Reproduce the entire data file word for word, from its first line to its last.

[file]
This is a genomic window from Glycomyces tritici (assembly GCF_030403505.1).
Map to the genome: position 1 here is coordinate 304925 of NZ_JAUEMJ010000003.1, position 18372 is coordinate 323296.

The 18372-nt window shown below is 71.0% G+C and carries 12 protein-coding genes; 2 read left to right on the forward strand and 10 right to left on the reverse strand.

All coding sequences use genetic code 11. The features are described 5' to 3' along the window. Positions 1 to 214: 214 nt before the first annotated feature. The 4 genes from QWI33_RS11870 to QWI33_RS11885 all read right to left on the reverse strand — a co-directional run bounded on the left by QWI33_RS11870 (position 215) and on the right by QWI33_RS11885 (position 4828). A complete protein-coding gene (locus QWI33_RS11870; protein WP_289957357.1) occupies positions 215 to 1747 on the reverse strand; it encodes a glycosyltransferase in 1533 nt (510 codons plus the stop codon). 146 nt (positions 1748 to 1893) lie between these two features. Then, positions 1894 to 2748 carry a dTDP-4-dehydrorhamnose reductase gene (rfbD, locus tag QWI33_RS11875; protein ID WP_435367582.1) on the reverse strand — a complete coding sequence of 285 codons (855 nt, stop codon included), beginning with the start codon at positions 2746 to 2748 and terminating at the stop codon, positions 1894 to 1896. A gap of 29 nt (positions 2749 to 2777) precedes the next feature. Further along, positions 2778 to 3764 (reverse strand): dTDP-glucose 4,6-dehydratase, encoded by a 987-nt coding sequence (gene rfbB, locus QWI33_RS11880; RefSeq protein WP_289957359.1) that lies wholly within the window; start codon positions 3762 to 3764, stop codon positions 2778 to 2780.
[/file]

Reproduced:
This is a genomic window from Glycomyces tritici (assembly GCF_030403505.1).
Map to the genome: position 1 here is coordinate 304925 of NZ_JAUEMJ010000003.1, position 18372 is coordinate 323296.

The 18372-nt window shown below is 71.0% G+C and carries 12 protein-coding genes; 2 read left to right on the forward strand and 10 right to left on the reverse strand.

All coding sequences use genetic code 11. The features are described 5' to 3' along the window. Positions 1 to 214: 214 nt before the first annotated feature. The 4 genes from QWI33_RS11870 to QWI33_RS11885 all read right to left on the reverse strand — a co-directional run bounded on the left by QWI33_RS11870 (position 215) and on the right by QWI33_RS11885 (position 4828). A complete protein-coding gene (locus QWI33_RS11870; protein WP_289957357.1) occupies positions 215 to 1747 on the reverse strand; it encodes a glycosyltransferase in 1533 nt (510 codons plus the stop codon). 146 nt (positions 1748 to 1893) lie between these two features. Then, positions 1894 to 2748 carry a dTDP-4-dehydrorhamnose reductase gene (rfbD, locus tag QWI33_RS11875; protein ID WP_435367582.1) on the reverse strand — a complete coding sequence of 285 codons (855 nt, stop codon included), beginning with the start codon at positions 2746 to 2748 and terminating at the stop codon, positions 1894 to 1896. A gap of 29 nt (positions 2749 to 2777) precedes the next feature. Further along, positions 2778 to 3764 (reverse strand): dTDP-glucose 4,6-dehydratase, encoded by a 987-nt coding sequence (gene rfbB, locus QWI33_RS11880; RefSeq protein WP_289957359.1) that lies wholly within the window; start codon positions 3762 to 3764, stop codon positions 2778 to 2780.